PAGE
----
Working with the people you manage

Arseni Mourzenko
Founder and lead developer
161
articles
May 8, 2017
Tags: communication 25 management 33 rant 33

An em­bar­rass­ing per­for­mance re­view

A few years ago, I worked in a com­pa­ny in Poitiers. Things went well un­til our boss left, and a new one ar­rived. The new one ap­peared to be, well, a bit proud of his new sta­tus, and, nat­u­ral­ly, de­cid­ed that he has plen­ty of im­por­tant things to do and no time to com­mu­ni­cate with the de­vel­op­ers.

One day when he just got his new po­si­tion, we had to do the same one and a half hours trip to Paris. We bought our tick­ets sep­a­rate­ly, and when I learned that his train is one hour lat­er than mine, I asked him if he wants me to change my tick­et so we trav­el to­geth­er—this was an ex­cel­lent op­por­tu­ni­ty for me, as I ex­plained to him, to pre­sent my­self and ex­plain what I'm do­ing in the com­pa­ny and what are my goals. He was much less en­thu­si­as­tic, and de­cid­ed to trav­el alone.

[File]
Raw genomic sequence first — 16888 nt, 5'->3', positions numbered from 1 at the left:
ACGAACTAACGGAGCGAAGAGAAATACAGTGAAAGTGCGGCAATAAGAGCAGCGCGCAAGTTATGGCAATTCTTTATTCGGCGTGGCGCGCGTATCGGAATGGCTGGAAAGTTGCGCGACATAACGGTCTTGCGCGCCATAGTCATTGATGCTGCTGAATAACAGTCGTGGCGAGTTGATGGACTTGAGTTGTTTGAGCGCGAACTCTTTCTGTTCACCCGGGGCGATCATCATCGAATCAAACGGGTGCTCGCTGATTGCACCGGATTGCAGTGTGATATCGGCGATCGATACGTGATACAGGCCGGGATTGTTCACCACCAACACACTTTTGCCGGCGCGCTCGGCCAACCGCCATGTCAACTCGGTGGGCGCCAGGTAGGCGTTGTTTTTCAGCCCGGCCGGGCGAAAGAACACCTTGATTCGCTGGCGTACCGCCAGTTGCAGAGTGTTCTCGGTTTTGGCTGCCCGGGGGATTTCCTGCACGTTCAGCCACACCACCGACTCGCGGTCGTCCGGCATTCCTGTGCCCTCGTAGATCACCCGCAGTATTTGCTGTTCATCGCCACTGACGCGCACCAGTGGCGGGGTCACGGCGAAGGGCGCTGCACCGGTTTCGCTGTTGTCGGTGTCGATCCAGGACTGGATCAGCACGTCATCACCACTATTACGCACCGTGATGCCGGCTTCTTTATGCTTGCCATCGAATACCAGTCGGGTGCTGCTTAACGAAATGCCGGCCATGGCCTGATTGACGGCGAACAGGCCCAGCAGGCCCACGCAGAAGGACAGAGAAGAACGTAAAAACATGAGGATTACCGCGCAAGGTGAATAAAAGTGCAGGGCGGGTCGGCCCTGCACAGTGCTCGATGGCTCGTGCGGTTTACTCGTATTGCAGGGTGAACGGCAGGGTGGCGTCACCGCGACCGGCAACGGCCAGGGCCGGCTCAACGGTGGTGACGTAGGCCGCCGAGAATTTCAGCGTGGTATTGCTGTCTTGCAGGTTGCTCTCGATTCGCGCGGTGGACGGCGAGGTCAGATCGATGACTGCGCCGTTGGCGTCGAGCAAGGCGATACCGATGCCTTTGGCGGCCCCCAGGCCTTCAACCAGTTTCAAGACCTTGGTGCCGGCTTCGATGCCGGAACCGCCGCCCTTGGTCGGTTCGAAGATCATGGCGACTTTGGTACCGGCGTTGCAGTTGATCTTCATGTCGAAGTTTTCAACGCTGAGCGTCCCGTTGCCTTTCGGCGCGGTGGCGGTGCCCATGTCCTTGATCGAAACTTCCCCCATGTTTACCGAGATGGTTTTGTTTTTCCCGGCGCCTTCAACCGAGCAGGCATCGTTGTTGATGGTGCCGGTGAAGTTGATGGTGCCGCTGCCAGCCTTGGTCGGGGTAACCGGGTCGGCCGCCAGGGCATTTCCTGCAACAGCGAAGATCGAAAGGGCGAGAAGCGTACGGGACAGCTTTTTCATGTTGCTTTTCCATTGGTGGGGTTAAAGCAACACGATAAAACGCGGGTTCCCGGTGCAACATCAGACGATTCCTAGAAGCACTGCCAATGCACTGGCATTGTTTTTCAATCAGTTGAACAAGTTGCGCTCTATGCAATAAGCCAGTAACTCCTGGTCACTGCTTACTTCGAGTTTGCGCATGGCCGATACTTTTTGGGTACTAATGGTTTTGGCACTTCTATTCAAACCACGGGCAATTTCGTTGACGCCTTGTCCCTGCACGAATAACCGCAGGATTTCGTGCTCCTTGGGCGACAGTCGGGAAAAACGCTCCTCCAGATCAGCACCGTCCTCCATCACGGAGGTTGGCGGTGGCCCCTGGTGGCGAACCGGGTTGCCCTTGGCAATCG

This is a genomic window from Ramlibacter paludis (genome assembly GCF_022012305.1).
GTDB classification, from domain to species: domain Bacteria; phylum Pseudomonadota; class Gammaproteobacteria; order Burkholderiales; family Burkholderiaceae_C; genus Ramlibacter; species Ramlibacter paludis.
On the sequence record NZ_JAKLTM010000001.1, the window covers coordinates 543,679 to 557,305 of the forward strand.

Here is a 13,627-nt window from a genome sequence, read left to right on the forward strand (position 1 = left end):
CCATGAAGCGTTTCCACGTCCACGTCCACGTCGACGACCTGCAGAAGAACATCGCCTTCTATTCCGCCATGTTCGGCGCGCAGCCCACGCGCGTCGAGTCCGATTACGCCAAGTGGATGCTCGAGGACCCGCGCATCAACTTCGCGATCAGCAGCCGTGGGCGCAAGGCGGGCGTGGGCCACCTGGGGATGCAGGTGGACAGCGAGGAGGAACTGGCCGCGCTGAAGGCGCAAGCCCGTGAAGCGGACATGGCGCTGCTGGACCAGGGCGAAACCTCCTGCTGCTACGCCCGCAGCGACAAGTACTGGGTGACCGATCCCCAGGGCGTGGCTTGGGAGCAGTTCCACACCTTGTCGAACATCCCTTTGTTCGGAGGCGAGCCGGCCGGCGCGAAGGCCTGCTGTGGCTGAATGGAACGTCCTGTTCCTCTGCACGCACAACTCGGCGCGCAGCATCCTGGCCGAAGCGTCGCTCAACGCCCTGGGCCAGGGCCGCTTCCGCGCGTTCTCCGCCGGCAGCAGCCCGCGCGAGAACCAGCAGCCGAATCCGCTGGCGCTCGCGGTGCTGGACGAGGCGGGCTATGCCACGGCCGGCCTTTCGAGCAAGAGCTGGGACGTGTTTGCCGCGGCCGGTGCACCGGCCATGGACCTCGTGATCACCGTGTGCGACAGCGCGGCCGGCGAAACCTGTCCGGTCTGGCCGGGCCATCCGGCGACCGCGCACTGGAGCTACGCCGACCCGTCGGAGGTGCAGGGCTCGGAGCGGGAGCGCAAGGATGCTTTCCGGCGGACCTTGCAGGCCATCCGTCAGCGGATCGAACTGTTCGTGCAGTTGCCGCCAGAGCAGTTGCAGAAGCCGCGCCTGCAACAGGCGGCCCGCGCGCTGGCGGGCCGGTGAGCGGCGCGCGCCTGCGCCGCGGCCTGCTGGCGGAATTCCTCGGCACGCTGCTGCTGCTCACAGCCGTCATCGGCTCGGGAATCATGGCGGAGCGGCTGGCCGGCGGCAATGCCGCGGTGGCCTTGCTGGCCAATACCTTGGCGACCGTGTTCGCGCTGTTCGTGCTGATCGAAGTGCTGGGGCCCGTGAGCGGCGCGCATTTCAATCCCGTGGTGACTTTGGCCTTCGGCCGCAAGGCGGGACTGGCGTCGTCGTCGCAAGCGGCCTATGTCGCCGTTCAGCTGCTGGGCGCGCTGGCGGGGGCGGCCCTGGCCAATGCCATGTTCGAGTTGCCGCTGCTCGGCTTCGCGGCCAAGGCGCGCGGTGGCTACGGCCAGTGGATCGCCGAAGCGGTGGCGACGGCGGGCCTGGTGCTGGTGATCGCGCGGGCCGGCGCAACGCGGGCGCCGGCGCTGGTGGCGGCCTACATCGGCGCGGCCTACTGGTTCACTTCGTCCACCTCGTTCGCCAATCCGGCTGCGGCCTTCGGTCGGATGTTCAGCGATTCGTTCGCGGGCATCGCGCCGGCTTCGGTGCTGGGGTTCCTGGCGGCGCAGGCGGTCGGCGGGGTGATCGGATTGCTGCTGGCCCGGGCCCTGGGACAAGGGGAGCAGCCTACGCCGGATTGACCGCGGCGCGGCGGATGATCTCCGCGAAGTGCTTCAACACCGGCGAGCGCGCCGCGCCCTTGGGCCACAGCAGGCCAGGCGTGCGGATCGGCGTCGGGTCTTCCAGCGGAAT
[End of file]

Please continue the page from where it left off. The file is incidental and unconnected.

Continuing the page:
Six months lat­er, we found our­selves in a small meet­ing room. This was my per­for­mance re­view that the big boss was do­ing him­self in per­son. As the guy had still no idea who I am and wasn't even aware of that, the meet­ing was some­where be­tween bor­ing and hi­lar­i­ous. I found a few op­por­tu­ni­ties to clear­ly make fun of his ig­no­rance, but he ei­ther didn't un­der­stand or haven't re­act­ed.

The end of the meet­ing was, how­ev­er, large­ly em­bar­rass­ing. Per­for­mance re­views in this com­pa­ny made it manda­to­ry to spec­i­fy at least one tar­get for every em­ploy­ee for the next year. When it came to sug­gest­ing me my tar­get, my boss was sud­den­ly lost. Since he knew noth­ing about my pro­file, he was afraid to sug­gest some­thing com­plete­ly ir­rel­e­vant.